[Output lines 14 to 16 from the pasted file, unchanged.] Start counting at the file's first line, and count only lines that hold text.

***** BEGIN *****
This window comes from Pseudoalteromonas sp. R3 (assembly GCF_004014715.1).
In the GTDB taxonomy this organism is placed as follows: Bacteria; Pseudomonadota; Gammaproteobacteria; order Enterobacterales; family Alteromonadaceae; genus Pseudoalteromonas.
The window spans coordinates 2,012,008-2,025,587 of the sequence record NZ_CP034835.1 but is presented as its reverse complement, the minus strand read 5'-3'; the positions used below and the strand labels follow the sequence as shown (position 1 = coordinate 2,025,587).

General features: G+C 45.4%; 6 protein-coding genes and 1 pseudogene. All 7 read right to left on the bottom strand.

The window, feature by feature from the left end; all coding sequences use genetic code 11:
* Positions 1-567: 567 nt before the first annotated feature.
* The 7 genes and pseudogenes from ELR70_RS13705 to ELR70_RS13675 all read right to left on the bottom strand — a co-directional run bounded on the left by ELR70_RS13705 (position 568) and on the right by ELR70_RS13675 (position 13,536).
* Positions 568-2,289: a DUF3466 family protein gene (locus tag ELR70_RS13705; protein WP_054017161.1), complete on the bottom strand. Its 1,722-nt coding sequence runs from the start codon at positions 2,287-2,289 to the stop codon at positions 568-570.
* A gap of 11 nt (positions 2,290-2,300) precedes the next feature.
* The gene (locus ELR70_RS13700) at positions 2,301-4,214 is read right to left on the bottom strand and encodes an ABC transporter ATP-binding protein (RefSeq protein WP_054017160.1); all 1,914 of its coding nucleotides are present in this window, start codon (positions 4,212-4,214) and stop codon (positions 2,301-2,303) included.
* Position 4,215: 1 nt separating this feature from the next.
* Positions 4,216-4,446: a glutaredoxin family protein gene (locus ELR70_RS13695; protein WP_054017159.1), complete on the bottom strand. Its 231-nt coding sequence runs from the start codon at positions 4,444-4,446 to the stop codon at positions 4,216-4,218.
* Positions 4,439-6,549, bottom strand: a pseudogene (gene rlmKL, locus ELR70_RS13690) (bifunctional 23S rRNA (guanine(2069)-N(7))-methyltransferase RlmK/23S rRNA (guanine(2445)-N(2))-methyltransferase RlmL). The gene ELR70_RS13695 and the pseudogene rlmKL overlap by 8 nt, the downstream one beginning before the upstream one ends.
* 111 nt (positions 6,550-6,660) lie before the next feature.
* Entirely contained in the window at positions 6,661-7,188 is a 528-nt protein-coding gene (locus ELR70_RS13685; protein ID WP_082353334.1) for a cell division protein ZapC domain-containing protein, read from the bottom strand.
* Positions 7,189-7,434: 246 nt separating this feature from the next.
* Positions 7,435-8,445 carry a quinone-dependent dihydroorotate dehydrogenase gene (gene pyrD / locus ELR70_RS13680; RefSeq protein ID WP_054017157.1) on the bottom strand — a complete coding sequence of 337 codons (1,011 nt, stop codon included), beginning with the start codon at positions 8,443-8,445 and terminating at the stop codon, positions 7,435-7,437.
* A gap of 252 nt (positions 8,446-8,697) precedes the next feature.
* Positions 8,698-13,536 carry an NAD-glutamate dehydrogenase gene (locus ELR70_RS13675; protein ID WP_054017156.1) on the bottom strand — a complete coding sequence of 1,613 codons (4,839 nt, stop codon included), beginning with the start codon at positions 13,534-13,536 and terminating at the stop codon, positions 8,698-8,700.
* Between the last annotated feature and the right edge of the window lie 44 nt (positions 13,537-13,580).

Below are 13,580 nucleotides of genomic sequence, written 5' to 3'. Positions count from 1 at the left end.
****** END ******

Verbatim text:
* 111 nt (positions 6,550-6,660) lie before the next feature.
* Entirely contained in the window at positions 6,661-7,188 is a 528-nt protein-coding gene (locus ELR70_RS13685; protein ID WP_082353334.1) for a cell division protein ZapC domain-containing protein, read from the bottom strand.
* Positions 7,189-7,434: 246 nt separating this feature from the next.